Title: The Bishop’s Daughter
Author: Tiffany L. Warren
# of Pages: 286
Published: January 2009
Darrin Bainbridge, an aspiring journalist, is living the single life on mom and dad’s dollar – nice apartment, new girlfriend every few months, tons of nice clothes and other luxuries. One day, while his girlfriend is watching the highly popular Bishop Kumal Prentiss on TV, Darrin is inspired to do an expose on Bishop Prentiss and his Freedom of Life Church. So he travels down to Atlanta and becomes Freedom of Life’s newest member. Enter Emoni Prentiss, the Bishop’s oldest and most responsible daughter. She is taken with Darrin almost immediately upon meeting him, though something about him tells her she is playing with fire. As Darrin gets closer and closer to the “truth” about Bishop Prentiss, he finds himself becoming more and more enamored with this church and its kind, wonderful people – and with Emoni. For Darrin to use what he’s learned about the Bishop against him, he will have to risk losing all of the new friendships he’s made, the Bishop’s respect, as well as put Emoni and her entire family’s reputation on the line.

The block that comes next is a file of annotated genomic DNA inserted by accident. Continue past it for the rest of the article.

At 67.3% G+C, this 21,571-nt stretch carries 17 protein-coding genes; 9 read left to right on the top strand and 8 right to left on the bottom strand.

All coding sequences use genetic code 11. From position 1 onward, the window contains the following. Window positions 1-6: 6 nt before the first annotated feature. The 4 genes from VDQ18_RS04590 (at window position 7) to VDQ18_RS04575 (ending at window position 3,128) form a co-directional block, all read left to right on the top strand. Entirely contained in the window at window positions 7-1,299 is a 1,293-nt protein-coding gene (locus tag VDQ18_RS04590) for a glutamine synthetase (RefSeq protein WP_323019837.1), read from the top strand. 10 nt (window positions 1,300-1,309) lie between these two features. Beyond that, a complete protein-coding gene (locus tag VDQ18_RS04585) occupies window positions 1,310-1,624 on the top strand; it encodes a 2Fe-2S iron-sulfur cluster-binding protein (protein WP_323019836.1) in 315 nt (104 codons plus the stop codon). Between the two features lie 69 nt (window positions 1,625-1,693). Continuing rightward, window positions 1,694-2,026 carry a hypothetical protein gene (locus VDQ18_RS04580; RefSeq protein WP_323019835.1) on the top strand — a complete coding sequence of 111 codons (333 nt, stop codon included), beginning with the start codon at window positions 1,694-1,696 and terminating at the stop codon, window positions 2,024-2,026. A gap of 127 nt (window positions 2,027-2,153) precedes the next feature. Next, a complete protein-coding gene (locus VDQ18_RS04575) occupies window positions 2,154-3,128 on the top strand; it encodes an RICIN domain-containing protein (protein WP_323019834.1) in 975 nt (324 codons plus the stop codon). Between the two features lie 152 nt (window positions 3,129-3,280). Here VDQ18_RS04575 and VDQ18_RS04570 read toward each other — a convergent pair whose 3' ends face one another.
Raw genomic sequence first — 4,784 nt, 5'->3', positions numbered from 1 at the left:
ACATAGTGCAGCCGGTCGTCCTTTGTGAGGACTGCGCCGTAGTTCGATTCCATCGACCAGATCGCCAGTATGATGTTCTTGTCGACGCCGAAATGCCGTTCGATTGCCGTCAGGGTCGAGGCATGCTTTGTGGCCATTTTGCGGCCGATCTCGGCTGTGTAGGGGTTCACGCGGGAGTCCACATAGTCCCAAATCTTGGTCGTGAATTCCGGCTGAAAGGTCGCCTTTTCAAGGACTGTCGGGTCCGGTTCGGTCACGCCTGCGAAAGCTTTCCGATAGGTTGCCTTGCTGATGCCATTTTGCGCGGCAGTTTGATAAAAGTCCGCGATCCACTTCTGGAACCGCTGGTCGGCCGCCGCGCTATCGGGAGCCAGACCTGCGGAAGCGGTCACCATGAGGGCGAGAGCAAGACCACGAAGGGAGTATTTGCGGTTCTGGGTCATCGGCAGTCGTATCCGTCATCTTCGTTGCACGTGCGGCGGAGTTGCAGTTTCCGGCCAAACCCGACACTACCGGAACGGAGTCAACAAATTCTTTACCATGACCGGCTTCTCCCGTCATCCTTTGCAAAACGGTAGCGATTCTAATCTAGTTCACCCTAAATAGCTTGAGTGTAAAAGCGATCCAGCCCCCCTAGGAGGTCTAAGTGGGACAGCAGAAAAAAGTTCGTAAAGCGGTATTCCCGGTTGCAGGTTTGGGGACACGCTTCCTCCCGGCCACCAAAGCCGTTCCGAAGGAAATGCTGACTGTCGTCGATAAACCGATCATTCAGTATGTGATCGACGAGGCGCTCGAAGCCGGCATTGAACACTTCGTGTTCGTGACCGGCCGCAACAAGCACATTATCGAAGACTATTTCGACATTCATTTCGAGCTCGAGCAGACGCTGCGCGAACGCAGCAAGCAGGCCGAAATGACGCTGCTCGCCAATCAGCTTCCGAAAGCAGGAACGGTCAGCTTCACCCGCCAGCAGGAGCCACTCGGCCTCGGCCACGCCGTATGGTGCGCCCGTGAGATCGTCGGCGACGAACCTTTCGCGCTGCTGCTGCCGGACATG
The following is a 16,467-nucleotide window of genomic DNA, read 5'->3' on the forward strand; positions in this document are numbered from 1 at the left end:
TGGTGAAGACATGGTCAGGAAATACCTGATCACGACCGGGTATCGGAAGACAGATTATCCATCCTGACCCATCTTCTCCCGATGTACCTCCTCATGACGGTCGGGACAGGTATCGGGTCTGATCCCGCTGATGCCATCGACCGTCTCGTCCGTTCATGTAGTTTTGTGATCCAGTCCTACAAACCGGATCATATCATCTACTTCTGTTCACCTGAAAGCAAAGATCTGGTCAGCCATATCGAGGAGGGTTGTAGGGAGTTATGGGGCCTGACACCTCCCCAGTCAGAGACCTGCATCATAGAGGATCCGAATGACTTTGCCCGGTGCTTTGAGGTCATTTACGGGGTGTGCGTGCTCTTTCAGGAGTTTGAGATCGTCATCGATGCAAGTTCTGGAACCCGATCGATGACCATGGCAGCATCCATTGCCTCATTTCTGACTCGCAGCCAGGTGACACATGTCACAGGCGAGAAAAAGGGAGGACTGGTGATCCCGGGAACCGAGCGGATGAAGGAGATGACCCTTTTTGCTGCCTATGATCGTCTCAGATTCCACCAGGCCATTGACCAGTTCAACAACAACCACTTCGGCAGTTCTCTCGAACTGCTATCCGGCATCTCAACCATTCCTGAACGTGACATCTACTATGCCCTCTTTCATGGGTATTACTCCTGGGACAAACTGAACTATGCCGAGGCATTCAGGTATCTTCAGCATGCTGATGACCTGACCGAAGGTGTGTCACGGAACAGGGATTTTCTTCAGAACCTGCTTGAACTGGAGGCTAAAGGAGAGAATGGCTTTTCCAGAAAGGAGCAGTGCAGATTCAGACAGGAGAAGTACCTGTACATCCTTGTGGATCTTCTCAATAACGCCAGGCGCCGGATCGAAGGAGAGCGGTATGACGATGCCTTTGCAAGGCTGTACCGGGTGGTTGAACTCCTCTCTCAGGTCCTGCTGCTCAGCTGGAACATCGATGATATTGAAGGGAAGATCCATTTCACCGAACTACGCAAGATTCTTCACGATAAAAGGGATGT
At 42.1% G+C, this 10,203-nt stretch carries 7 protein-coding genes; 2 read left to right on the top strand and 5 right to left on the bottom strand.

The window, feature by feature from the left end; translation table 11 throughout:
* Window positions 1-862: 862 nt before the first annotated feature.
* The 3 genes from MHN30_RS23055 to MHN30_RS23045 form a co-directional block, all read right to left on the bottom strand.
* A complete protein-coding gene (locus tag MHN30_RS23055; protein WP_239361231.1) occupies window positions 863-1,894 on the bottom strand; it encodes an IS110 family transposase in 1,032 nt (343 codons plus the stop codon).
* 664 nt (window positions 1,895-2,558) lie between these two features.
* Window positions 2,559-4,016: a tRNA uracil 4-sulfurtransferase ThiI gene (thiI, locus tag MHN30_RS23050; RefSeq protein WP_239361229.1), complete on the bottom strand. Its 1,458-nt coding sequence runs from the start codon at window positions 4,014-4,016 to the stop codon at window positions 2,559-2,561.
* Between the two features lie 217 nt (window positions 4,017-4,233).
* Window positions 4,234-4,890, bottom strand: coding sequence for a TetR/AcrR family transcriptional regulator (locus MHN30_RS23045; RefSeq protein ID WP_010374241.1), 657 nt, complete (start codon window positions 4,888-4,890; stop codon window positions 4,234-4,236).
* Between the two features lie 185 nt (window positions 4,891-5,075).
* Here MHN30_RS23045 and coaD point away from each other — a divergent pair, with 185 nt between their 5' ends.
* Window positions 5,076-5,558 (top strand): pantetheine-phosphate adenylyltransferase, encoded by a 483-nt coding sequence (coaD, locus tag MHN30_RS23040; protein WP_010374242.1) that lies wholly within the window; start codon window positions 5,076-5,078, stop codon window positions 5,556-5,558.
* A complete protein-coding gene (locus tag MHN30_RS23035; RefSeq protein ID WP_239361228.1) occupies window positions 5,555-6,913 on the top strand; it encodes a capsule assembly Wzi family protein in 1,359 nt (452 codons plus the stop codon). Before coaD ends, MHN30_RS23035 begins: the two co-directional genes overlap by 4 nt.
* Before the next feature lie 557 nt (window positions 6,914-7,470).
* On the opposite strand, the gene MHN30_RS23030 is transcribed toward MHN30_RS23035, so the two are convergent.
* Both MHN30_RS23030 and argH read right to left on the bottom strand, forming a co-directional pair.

The Bishop’s Daughter is a fun, quick read that I truly enjoyed. Warren alternates the chapters between Darrin and Emoni’s perspectives, which could be a positive or negative aspect to the book, depending on how you look at it. On the one hand, the reader knows that both Darrin and Emoni are interested in one another, so there’s really no “mystery” as far as their relationship is concerned. But on the other hand, the reader really gets to know and love both characters, and the dual perspective helps attain a more well-rounded understanding of both characters’ backgrounds and feelings. I personally loved the alternating viewpoints – I think it added much more to the story than if it had been written from just Darrin’s point of view or just Emoni’s point of view.
Darrin and Emoni are both multi-dimensional, interesting characters and I enjoyed reading about both of them. Warren also did a decent job developing some of the minor characters, including the Bishop as well as Dorcas, a woman that Emoni sort of has to compete with for Darrin’s affection. The story moved along quite well – it was perfect for a long, lazy rainy day of reading… it would also make a fantastic “beach read” because the plot is pretty light and easy to get into. I really enjoyed The Bishop’s Daughter and would recommend it.
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